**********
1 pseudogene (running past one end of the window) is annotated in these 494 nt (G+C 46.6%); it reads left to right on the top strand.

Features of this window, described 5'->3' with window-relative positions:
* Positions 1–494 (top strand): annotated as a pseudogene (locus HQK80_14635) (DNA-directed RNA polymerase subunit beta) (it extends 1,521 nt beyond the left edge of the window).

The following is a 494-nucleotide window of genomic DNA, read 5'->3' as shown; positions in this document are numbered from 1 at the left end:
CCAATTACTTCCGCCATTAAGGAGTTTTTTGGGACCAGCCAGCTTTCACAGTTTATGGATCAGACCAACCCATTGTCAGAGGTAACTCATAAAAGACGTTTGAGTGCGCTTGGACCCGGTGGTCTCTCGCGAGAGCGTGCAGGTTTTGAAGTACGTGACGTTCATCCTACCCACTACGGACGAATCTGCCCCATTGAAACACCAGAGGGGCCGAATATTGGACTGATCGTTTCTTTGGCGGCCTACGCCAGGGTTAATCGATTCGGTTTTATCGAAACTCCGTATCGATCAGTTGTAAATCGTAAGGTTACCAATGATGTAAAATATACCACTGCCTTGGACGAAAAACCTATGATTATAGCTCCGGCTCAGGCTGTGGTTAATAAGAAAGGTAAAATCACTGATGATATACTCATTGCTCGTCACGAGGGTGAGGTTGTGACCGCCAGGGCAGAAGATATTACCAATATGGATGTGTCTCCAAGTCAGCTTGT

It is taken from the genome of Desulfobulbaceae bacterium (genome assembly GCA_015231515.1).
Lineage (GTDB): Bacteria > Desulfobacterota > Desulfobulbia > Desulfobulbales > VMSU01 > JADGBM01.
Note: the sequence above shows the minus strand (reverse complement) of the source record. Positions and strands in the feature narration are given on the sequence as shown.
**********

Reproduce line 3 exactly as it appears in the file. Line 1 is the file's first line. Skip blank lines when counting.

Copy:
* Positions 1–494 (top strand): annotated as a pseudogene (locus HQK80_14635) (DNA-directed RNA polymerase subunit beta) (it extends 1,521 nt beyond the left edge of the window).